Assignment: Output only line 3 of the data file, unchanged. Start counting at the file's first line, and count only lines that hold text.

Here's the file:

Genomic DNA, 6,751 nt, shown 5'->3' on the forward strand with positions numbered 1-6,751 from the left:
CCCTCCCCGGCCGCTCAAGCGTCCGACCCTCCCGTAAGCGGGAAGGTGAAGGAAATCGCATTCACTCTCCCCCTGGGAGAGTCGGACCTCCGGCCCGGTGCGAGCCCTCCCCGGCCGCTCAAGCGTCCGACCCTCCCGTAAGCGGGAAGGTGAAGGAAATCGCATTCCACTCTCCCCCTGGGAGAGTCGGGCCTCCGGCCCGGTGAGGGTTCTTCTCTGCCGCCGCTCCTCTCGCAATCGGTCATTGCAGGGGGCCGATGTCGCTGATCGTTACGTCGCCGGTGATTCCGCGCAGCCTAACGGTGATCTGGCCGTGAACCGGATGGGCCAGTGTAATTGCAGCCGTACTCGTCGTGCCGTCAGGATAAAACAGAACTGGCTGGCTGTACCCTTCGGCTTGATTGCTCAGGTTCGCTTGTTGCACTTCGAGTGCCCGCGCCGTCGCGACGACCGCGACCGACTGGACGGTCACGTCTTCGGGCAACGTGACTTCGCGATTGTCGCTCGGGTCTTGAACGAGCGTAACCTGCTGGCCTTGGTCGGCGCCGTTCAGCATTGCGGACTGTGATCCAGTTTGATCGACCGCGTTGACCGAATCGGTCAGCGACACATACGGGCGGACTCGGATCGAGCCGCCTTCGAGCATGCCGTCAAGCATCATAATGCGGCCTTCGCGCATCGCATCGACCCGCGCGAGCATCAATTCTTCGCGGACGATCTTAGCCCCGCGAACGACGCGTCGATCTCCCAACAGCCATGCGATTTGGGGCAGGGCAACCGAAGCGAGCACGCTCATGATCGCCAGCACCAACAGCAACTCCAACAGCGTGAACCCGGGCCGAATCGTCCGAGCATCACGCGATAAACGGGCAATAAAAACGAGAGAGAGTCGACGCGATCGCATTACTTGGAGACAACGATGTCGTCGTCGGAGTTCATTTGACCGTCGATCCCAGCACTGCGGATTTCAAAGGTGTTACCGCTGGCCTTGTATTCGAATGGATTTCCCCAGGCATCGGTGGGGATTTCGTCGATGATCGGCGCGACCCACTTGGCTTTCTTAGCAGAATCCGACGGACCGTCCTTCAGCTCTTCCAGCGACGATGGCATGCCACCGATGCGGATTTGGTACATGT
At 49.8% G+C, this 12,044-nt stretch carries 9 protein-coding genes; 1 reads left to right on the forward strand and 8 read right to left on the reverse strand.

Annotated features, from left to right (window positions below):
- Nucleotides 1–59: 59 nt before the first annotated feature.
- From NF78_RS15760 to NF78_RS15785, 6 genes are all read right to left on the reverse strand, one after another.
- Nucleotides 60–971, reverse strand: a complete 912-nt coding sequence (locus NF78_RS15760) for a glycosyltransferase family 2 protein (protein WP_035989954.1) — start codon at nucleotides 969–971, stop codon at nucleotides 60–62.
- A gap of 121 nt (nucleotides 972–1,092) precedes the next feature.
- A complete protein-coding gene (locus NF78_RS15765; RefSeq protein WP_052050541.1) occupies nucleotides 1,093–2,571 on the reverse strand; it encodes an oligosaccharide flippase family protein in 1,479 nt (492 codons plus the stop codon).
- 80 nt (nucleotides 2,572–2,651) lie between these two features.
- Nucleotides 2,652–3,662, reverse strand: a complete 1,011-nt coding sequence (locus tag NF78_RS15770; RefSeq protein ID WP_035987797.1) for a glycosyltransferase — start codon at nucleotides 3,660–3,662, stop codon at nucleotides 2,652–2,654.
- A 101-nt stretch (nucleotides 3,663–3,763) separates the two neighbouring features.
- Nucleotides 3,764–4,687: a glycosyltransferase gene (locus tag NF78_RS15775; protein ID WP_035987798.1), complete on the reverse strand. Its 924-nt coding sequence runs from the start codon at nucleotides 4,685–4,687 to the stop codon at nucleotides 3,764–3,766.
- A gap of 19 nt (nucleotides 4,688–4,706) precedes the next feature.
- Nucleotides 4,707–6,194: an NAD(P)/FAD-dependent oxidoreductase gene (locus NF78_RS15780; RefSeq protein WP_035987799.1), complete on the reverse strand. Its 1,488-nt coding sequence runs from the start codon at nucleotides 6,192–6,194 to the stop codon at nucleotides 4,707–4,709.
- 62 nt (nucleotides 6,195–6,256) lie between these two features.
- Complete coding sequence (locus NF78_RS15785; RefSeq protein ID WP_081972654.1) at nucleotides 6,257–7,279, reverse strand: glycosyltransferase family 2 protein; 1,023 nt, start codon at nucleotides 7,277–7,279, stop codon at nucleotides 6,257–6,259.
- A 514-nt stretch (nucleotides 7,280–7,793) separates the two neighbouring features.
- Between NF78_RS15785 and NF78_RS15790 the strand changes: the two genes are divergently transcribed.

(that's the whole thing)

At 49.8% G+C, this 12,044-nt stretch carries 9 protein-coding genes; 1 reads left to right on the forward strand and 8 read right to left on the reverse strand.